North American Border Conflicts : Race, Politics, and Ethics book cover
1st Edition

North American Border Conflicts
Race, Politics, and Ethics





ISBN 9780367889906
Published December 10, 2019 by Routledge
224 Pages

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Book Description

North American Border Conflicts: Race, Politics, and Ethics adds to the current discussion on class, race, ethnic, and sectarian divides, not only within the United States but throughout the Americas in general. The book explores the phenomenon of border challenges throughout the world, particularly the current increase in population migration in the America, Europe, Asia, the Middle East, and Africa, which has been linked to human trafficking and many other causes of human suffering. North American Border Conflicts takes students through the rich, sad history of border conflict on this continent.

Table of Contents

Foreword

Chapter 1 Introduction: Contravening Worldviews of People Competing for Boundaries and Resources
Aboriginal Harmony Ethos and Restorative Justice
The Protestant Ethic and New World Conflicts: Protestants, Aboriginals, Catholics

Chapter 2 Colonial Intrusion and Border Battles
Aboriginals and Their Pre-Columbian Boundaries
Colonial Encroachment and Conflict
The Acadian Expulsion: The roots of Manifest Destiny, Ethnic Cleansing and Cultural Genocide
Changing Spanish-America
Adaptations to Colonial intrusions

Chapter 3 The Emerging United States and its Expansionist Mandate
Manifest Destiny and White Protestant Supremacy: Boundary Maintenance 1776-1865
The Monroe Doctrine & Imperial Designs: 1865-1917
Turbulence in Mexico: The Road to Revolution
The Texas Rangers’ Reign of Terror: Prelude to Pancho Villas’ U.S. Raid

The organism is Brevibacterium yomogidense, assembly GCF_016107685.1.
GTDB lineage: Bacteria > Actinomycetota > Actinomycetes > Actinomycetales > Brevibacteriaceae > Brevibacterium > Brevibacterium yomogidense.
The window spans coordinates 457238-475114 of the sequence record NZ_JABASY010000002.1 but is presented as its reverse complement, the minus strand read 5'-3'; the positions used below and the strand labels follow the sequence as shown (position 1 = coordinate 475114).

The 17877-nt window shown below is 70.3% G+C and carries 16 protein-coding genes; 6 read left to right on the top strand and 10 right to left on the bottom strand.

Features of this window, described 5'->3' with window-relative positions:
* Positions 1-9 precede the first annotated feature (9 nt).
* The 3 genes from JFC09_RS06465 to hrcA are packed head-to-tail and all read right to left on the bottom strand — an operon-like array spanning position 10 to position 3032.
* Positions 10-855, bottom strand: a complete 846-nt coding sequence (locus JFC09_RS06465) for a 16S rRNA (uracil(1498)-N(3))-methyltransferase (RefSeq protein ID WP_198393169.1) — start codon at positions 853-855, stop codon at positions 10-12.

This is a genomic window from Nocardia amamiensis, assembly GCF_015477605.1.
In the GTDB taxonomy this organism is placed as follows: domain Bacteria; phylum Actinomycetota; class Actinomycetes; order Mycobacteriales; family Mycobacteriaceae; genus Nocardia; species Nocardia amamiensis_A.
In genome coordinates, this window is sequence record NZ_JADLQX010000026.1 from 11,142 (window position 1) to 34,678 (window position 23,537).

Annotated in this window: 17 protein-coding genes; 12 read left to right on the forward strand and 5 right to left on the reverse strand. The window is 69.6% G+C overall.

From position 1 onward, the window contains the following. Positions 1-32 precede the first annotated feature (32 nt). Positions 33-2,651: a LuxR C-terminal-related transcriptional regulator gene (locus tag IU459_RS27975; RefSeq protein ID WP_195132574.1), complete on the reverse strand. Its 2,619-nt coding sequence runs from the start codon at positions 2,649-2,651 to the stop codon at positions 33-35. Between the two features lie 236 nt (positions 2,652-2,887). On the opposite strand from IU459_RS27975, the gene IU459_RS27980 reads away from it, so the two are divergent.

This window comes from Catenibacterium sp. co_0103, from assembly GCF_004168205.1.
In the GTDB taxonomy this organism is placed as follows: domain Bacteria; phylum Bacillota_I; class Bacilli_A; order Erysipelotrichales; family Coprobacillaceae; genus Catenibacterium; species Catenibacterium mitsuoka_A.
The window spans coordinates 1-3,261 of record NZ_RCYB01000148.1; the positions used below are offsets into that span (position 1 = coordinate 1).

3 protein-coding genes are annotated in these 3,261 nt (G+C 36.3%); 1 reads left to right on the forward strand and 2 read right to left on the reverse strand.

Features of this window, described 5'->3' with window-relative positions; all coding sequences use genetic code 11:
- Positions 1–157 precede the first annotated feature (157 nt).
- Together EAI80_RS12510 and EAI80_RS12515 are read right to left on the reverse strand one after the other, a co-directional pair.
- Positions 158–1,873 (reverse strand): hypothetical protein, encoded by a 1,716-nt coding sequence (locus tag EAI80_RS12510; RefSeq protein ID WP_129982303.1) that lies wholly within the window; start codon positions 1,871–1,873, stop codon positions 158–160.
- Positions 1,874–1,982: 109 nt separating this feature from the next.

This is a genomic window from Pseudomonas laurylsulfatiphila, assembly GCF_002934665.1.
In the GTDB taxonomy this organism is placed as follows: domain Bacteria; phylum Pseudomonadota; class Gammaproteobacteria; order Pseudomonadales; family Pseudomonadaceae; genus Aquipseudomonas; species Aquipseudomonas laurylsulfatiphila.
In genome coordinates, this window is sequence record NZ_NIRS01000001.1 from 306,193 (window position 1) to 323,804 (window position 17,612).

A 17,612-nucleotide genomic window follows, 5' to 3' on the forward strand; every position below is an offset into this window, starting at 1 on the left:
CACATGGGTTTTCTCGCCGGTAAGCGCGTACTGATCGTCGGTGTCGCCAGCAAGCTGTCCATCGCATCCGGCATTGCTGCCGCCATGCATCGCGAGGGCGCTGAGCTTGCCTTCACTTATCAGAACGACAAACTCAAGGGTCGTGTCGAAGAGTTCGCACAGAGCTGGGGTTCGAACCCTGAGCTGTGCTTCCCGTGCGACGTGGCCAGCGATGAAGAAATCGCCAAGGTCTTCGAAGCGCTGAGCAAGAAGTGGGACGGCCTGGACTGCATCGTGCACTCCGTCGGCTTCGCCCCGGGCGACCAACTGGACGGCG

Policing American Indians: Boundary Maintenance through Laws and Force

Chapter 4 North America and the Neocolonial Conflicts of the 20th Century
Introduction
The United States
 and Its "Indian Problem:" Changing Boundaries and Identities
Extending the Monroe Doctrine in the 20th Century: Hemispheric Exploitation and Cold War Fears
Canada Comes of Age and the Perils of Quebec Separatism
Mexico in the 20th Century: Growth, Corruption, & U.S. Interventions

Chapter 5 From NAFTA to the 21st Century
Introduction
Border Perspective since 9/11
Impact of the Militarization of the U.S. Borders
Border Security’s Impact on North American Indians
Mexico’s Daunting Role as a Filter for Drug and Human Trafficking

Appendix I Chronology of Major Events
Appendix II Maps


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Author(s)

Biography

Laurence Armand French was born in New Hampshire, with grandparents originally from Canada. He enlisted in the United States Marine Corps when he was 17 and went to college as a disabled veteran. He earned his BA, MA, and Ph.D. in sociology/social psychology from the University of New Hampshire; a second MA from Western New Mexico University; and a second Ph.D. in cultural psychology from the University of Nebraska-Lincoln. He is a licensed clinical psychologist and has worked closely with Dr. Magdaleno Manzanarez on North American border issues.

Magdaleno Manzanarez
was born in Mexico and "adopted" into a family in northern California’s wine country. He received his AA from Santa Rosa Junior College; his BA from the Universidad de las Americans in Puebla, Mexico; his MA from Sonoma State University; and his Ph.D. from Northern Arizona University. He is a tenured professor of political science and history and the first Vice President for External Affairs at Western New Mexico University. He sits on numerous boards including the Board of Trustee – Gila Regional Medical Center. He has published and presented papers nationally and internationally on border issues, notably those relevant to the Americas. He co-authored NAFTA & Neocolonialism: Comparative Criminal, Human, & Social Justice with Laurence Armans French.